- Make your preparations under the supervision of a trained expedition leader, expedition planner, or other qualified adult experienced in exploration (such as a school science teacher, museum representative, or qualified instructor).
- Use the steps listed in requirement 6 to guide your preparations. List the items of equipment and supplies you will need. Discuss with your counselor why you chose each item and how it will be of value on the expedition. Determine who should go on the expedition.
- Conduct a pre-expedition check, covering the steps in requirement 6, and share the results with your counselor. With your counselor, walk through the Sweet Sixteen of BSA Safety for your expedition. Ensure that all foreseeable hazards for your expedition are adequately addressed.
- Go on an Expedition. Complete the following:
- With your parent’s permission and under the supervision of your merit badge counselor or a counselor-approved qualified person, use the planning steps you learned in requirement 6 and the preparations you completed in requirement 7 to personally undertake an actual expedition to an area you have not previously explored.
- Discuss with your counselor what is outdoor ethics and its role in exploration and enjoying the outdoors responsibly.
- After you return, compile a report on the results of your expedition and how you accomplished your objective(s). Include a statement of the objectives, note your findings and observations, include photos, note any discoveries, report any problems or adverse events, and have a conclusion (whether you reached your objective or not). The post-expedition report must be at least one page and no more than three; one page can be photos, graphs, or figures.
- Career Opportunities. Identify three career opportunities in exploration. Pick one and explain to your counselor how to prepare for such a career. Discuss what education and training are required, and why this profession might interest you.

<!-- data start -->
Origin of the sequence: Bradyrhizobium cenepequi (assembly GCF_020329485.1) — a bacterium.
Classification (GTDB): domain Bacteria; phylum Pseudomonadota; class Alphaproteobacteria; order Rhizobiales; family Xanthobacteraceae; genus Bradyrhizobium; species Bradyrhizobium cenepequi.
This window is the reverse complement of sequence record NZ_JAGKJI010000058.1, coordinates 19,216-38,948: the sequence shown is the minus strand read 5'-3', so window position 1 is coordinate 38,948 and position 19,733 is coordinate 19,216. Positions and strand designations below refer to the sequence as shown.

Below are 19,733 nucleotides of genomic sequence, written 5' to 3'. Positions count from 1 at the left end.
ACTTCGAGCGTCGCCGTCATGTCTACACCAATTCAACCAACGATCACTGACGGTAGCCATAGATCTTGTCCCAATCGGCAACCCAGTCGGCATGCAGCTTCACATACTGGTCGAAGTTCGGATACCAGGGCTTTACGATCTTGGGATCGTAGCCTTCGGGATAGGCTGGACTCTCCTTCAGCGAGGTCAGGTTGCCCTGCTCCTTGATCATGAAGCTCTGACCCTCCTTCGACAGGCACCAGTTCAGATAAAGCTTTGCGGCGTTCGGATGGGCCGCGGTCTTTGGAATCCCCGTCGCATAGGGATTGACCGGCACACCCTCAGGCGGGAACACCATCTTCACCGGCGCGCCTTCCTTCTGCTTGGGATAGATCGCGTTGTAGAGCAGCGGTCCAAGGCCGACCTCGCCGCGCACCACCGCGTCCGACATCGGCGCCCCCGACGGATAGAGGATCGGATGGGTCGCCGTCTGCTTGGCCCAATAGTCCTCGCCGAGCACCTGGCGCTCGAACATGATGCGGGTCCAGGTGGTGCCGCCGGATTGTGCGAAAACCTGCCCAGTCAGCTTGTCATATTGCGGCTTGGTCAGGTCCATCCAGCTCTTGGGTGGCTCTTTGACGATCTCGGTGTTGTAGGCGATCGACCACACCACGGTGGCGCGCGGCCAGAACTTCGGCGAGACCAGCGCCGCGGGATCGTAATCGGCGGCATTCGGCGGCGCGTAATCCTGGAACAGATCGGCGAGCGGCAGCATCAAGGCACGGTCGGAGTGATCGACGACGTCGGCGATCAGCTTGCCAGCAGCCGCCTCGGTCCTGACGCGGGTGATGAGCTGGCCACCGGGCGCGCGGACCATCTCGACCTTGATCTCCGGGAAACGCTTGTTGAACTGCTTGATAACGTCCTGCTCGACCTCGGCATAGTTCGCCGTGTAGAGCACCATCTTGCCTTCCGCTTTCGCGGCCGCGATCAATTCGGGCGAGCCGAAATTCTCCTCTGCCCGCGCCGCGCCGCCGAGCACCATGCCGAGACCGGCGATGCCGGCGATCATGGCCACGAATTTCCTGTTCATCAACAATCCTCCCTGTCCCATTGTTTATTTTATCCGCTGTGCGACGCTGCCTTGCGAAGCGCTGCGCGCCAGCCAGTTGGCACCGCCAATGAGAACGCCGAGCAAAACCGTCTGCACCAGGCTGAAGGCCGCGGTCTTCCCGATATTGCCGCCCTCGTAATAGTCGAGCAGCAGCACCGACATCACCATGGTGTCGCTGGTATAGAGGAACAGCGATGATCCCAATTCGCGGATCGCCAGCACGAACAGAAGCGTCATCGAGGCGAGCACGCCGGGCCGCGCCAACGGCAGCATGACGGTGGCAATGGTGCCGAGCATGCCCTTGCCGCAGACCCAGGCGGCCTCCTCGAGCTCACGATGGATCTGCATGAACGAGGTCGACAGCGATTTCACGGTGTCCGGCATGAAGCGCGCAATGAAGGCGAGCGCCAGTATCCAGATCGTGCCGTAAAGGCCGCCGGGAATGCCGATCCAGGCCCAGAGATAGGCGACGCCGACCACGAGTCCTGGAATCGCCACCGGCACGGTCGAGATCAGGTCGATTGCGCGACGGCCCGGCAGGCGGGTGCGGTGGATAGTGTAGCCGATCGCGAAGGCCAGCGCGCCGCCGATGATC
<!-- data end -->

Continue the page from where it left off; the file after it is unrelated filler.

History of Exploration
Human beings have a natural tendency to explore. Every generation produces people who crave movement, change, and adventure. To help satisfy their curiosity about the world, these people seek new places, ideas, foods, and other experiences.
This innate or instinctive urge to explore is one reason human ancestors left Africa in prehistoric times to eventually populate the rest of the planet.
Also since the beginning of recorded history, various peoples and groups have gone exploring. The ancient Phoenicians, Greeks, and other Mediterranean civilizations explored at least as far as Britain and northern Africa.
More than 2,000 years ago, Chinese voyagers explored the eastern parts of the Northern Hemisphere, describing several countries that were then unknown to them, including places in northern India.
Later, the Chinese also made extensive voyages to explore Southeast Asia and the Indian subcontinent and went as far as the eastern African shore.
Around A.D. 1000, Viking explorers roamed throughout the western Northern Hemisphere and likely were the first Europeans to arrive in the New World.
Much of the Pacific was explored, with its islands settled by seafaring Polynesian people over a few thousand years. Their explorations lasted into the Middle Ages, about A.D. 1300.
1. The Age of Discovery
In European history, a period of long-distance exploration began in the 15th century with the first Portuguese discoveries of scattered islands in the Atlantic Ocean, as well as the 1492 discovery of the Americas by Christopher Columbus, funded by Spain.
This “Age of Discovery” (also known as the Age of Exploration) continued into the 17th and 18th centuries, with European naval expeditions crossing the Atlantic and later the Pacific Ocean.
During this time, Europeans explored large areas of the Americas, Africa, Asia, and the islands of the tropical Pacific.
After this age, further explorations brought knowledge of some of the remaining unknown areas of the world, including remote Pacific islands and the regions of the North and South Poles.
2. Modem Exploration
The history of exploration up until the early 20th century focused largely on geographical description: finding, exploring, mapping, and giving an account of unknown regions of planet Earth.
Then came the explorations of the Space Age, which were made possible by the development of rocket-ship technology during World War II and which took humans to the moon (1969-1972).
Today, explorers are expanding on these earlier ventures and are also exploring new frontiers like the deep ocean and molecular biology.
New technologies have spurred and are contributing to these 21st-century efforts. As you will see in the next section of this pamphlet, there is still much to explore.